Visionary “The Machine Starts” interactive media performance at RPI’s EMPAC

(Above) Collaborator Zaccho Dance Theatre's Demo Reel 2012 from Joanna Haigood on Vimeo.

Troy, NY: An interactive performance piece – the product of collaboration between Rensselaer Polytechnic Institute students in arts and architecture – will incorporate interactive video, performers drawn from parkour and a capella, and audience participation in a narrative based on E.M. Forster’s 1909 sci-fi novella The Machine Stops.

In a dystopian future how will people live and go about their daily business?

In a dystopian future how will people live and go about their daily business?

The Machine Starts, developed in the Production, Installation, and Performance (PIP) design studio, will be presented in six performances on Feb. 28, March 1, and 2 in the Curtis R. Priem Experimental Media and Performing Arts Center (EMPAC), according to Michael Oatman, professor of architecture and co-coordinator of PIP.

Students, under the guidance of professors Michael Oatman (l) and Shawn Lawson )r) collaborate with video artist Mary Ellen Strom and choreographer Joanna Haigood of the Zaccho Dance Theatre of San Francisco.

Students, under the guidance of professors Michael Oatman (l) and Shawn Lawson (r) collaborate with video artist Mary Ellen Strom and Zaccho Dance Theatre of San Francisco.

“It’s an unusual piece in that the audience has a role in the narrative, which is itself based on the dystopian story of The Machine Stops. We’re couching it as a kind of flight or journey with the audience,” said Oatman, who coordinated the current PIP studio with Shawn Lawson, an artist and programmer and Rensselaer associate professor of computer visualization.

Admission is limited to 100 seats in each performance, and tickets must be purchased in advance of the day of the show.

The PIP design studio joins third- and fourth-year students in the School of Architecture and students in the Department of the Arts to design and build a performance context for a visiting artist. In previous years, PIP has worked with the highly experimental Elizabeth Streb Dance Company, which intertwines the disciplines of dance, athletics, boxing, circus, and Hollywood stunt-work; and Spanish sound artist Francisco Lopez, who records sounds from world cities and diverse biotas, such as the Amazon basin and the Antarctic. In the 2012 PIP, students designed a performance space for digital violinist Todd Reynolds in the industrial-age “Gasholder Building” in downtown Troy.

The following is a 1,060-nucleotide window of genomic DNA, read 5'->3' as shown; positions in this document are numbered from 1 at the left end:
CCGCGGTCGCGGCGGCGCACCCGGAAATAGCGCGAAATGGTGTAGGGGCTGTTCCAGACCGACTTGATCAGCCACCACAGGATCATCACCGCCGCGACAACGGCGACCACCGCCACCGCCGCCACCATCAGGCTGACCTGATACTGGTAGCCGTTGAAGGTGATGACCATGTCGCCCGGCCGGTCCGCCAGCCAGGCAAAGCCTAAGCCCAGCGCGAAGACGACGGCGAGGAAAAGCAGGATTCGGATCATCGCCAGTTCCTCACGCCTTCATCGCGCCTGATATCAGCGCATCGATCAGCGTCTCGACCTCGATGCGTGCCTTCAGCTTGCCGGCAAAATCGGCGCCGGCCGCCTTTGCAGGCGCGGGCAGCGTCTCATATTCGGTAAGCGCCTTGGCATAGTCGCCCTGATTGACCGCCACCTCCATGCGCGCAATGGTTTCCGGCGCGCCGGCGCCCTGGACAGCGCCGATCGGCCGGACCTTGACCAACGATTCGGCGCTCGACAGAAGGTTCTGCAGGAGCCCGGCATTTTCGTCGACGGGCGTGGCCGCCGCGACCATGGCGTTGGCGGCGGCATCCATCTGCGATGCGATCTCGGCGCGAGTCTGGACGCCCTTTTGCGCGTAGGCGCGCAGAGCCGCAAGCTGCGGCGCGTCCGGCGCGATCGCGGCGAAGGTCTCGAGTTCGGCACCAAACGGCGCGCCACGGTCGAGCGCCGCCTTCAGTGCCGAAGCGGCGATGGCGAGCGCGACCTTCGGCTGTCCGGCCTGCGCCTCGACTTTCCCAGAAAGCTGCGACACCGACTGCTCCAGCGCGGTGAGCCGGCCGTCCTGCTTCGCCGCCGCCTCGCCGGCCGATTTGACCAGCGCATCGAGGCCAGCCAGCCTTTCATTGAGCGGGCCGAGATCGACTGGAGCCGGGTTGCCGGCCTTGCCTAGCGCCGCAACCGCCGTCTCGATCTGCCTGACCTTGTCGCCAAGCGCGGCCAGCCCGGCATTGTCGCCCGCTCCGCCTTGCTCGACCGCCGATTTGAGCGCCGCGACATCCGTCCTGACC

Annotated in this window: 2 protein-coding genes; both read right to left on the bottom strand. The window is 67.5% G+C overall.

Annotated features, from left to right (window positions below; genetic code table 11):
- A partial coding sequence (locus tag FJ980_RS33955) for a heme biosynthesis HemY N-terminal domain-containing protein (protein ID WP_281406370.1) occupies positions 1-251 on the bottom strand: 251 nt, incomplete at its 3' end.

PIP is sponsored by the Marcia and Chris Jaffe ’49 Program for Interdisciplinary Projects, which supports projects to be developed between the schools of Architecture and Humanities, Arts, and Social Sciences at Rensselaer. Founded by Chris Jaffe to support student productions and arts projects at Rensselaer, the foundation is dedicated in the memory of Marcia Jaffe.

Videoe artist Mary Ellen Strom.

Videoe artist Mary Ellen Strom.

In The Machine Starts, students worked with Mary Ellen Strom, a video artist and faculty member of the Museum School of Fine Arts in Boston, and Joanna Haigood, a choreographer, dancer, and founder of Zaccho Dance Theatre in San Francisco. (See the company’s sample Reel above)

The narrative is based on the Forster short story, The Machine Stops, which envisions a future of global environmental ruin, a world in which humans – no longer able to live at the surface of the Earth – are isolated in individual underground cells, and cared for by an omniscient machine. The short story touches on themes of technology in the human experience, and social isolation, and predicts technologies such as the Internet and instant messaging.

Oatman said Strom wished to incorporate non-traditional performers in the piece, which will include participants from the Rusty Pipes, a Rensselaer a capella singing group; the Parkour Club, a local group of athletes practicing the discipline also known as “freerunning”; and Center Stage, a local group of spoken word poets.

“PIP is a long-running experiment in collaboration between arts and architecture, but this is the first piece we’ve done with a strong narrative element, and acting and singing group,” Oatman said. “There are a lot of things that make this more about a series of sensations and experiences than a performance in which the audience sits somewhere and watches something.”

Tickets are priced at $10 for general admission and $6 for students. They may be purchased from the EMPAC website at http://empac.rpi.edu/, or by calling the EMPAC Box office at 518-276-3921. Ticketholders are requested to arrive one-half hour prior to the start of each performance.

One thought on “Visionary “The Machine Starts” interactive media performance at RPI’s EMPAC

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